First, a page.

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MRCP Part 1 Exam format

  • MRCP Part 1 exam is designed to assess a candidate’s knowledge and understanding of the clinical sciences relevant to medical practice and of common or important disorders to a level appropriate for entry to specialist training.
    • Knowledge is an essential base for the practice of clinical reasoning and vital as a basis for learning during postgraduate training to develop understanding of disease and their treatment.
  • MRCP Part 1 exam has a two-paper format.
    1. Each paper is 3 hours in duration and contains
    2. 100 multiple choice questions in the ‘best of five‘ format.
    3. This format, in addition to testing core knowledge and comprehension, also assesses the ability to interpret information and to solve clinical problems.
    4. There will be five options – one correct answer and four alternatives to the correct answer. The four distractors will be closely related to the preferred option but less correct, therefore acting as plausible alternatives.
    5. The candidate chooses the best answer from the five possible answers.
    6. Each correct answer is awarded one mark; there is no negative marking.

The content of MRCP Part 1 Exam format

  • The content of the examination is based on a blueprint.
  • This outlines the composition of the papers, including the likely number of questions under each broad clinical topic heading.
  • This has been updated to reflect the new terminology used in the new UK Internal Medicine curriculum, and it will be used from the 2020/1 diet of the examination.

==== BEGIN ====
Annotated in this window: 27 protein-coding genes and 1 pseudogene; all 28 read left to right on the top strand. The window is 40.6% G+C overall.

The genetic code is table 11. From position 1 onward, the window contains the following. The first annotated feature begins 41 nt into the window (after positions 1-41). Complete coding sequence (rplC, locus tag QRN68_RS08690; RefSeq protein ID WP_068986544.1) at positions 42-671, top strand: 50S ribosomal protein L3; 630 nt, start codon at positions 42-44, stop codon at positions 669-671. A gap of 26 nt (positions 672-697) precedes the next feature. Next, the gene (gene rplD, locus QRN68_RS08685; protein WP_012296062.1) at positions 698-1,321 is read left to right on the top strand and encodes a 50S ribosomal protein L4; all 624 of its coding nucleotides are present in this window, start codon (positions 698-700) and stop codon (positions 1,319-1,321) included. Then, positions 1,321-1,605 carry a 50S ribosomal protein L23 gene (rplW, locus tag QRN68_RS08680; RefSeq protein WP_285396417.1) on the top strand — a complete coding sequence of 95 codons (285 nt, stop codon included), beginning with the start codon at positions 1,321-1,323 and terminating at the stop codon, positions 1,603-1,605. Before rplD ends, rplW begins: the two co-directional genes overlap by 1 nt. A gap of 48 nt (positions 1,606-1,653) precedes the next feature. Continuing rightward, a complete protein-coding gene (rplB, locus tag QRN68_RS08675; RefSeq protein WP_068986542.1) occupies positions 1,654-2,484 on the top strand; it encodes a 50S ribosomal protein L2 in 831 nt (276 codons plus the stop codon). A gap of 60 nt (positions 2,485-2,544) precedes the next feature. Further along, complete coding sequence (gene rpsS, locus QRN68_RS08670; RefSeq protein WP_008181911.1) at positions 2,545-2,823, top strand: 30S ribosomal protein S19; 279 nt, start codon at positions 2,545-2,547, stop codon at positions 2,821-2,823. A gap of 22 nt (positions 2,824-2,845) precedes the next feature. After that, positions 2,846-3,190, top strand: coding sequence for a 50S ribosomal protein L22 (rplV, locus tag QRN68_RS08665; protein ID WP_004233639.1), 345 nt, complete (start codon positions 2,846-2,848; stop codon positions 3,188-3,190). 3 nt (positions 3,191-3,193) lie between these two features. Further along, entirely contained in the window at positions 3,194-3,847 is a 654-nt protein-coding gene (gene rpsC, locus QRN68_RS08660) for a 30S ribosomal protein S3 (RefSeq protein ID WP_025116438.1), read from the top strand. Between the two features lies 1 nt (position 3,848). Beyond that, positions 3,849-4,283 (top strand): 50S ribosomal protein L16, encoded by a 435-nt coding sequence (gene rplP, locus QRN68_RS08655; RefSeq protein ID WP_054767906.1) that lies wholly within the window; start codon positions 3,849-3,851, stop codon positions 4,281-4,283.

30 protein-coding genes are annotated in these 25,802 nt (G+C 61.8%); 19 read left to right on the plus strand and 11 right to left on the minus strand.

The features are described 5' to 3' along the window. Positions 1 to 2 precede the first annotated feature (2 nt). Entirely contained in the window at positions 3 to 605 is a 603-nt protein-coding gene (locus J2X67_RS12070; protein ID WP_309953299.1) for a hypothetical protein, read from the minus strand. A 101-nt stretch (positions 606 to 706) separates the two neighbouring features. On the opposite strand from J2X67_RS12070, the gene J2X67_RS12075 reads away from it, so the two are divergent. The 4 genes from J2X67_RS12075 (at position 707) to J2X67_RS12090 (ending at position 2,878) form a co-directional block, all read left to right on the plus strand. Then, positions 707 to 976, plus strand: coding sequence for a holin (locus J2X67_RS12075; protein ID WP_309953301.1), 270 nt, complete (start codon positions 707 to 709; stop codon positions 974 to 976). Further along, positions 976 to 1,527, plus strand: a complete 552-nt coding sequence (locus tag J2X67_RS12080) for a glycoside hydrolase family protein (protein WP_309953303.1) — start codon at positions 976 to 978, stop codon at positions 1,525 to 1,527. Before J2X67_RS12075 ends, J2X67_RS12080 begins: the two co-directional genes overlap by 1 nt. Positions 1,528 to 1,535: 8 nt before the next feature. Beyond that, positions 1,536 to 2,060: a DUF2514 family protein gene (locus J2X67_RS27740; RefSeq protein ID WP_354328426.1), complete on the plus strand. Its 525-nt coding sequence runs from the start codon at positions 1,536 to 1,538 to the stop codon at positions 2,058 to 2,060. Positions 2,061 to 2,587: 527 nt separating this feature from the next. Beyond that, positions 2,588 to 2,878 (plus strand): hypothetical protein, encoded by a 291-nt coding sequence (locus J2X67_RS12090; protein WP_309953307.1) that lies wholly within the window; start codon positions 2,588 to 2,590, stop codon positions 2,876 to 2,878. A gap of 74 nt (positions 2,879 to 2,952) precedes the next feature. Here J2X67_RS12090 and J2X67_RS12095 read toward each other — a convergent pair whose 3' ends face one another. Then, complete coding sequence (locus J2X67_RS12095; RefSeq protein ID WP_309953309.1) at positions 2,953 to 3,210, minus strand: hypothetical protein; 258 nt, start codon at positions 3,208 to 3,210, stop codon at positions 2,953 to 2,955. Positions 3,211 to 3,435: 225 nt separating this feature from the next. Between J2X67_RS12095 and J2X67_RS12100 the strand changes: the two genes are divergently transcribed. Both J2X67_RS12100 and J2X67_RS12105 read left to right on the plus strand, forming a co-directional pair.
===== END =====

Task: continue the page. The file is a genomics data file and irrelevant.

SpecialtyNumber of questions
Clinical Pharmacology and Therapeutics15
Clinical sciences (Pre-para clinicals)**25
Endocrinology, diabetes and metabolic medicine14
Gastroenterology and Hepatology14
Geriatric medicine8
Infectious diseases14
Medical ophthalmology4
Palliative medicine and end of life care4
Renal medicine14
Respiratory medicine14
  • NB: This should be taken as an indication of the likely number of questions – the actual number may vary slightly.
  • *Clinical sciences comprise (Pre-para clinicals):
Cell, molecular and membrane biology2
Clinical anatomy3
Clinical biochemistry and metabolism4
Clinical physiology4
Statistics, epidemiology and evidence-based medicine5
  • NB: A detailed explanation of the marking system adopted for the MRCP(UK) Part 1 Examination can be viewed in the MRCP(UK) Regulations.

Sample MRCP Part 1 Questions

1. A 65-year-old woman presented with a 12-hour history of sudden-onset gait unsteadiness, vomiting and headache, followed by increasing drowsiness. What is the most likely diagnosis?

A: acute cerebellar haemorrhage
B: acute subdural haemorrhage
C: frontal subdural empyema
D: herpes simplex encephalitis
E: pituitary apoplexy

2. A post-marketing observational study of a new drug was conducted on 5000 patients following clinical trials. What best describes the data generated from this type of study?

A: comparative efficacy
B: cost–benefit
C: cost effectiveness
D: potency
E: profile of adverse effects

3. A 79-year-old woman was admitted for elective hip-replacement surgery. On examination, she was pale. There was 2-cm splenomegaly and there were small discrete axillary lymph nodes. Investigations:

haemoglobin107 g/L (115–165)
white cell count34.5 × 109/L (4.0–11.0)
platelet count183 × 109/L (150–400)

What is the most likely diagnosis?

A: acute myeloid leukaemia
B: chronic lymphocytic leukaemia
C: chronic myeloid leukaemia
D: myelodysplasia
E: myelofibrosis

4. A 17-year-old boy presented with a non-blanching rash over his legs, a swollen knee and painless, visible haematuria. Urinalysis showed blood 3+, protein 1+. Investigations:

serum creatinine210 µmol/L (60–110)
urine culturenegative
ultrasound scan of kidneysnormal

What glomerular abnormality is most likely to be present at renal biopsy?

A: focal segmental sclerosis
B: foot process fusion
C: linear deposition of IgG on the basement membrane
D: mesangial deposition of IgA
E: thickening of basement membranes

5. A 28-year-old man presented with a 1-month history of weight loss, abdominal distension, flatulence and foul-smelling diarrhoea following a visit to India. Investigations:

anti-tissue transglutaminase antibodiesnegative
stool cultures and microscopynegative

What is the most likely diagnosis?



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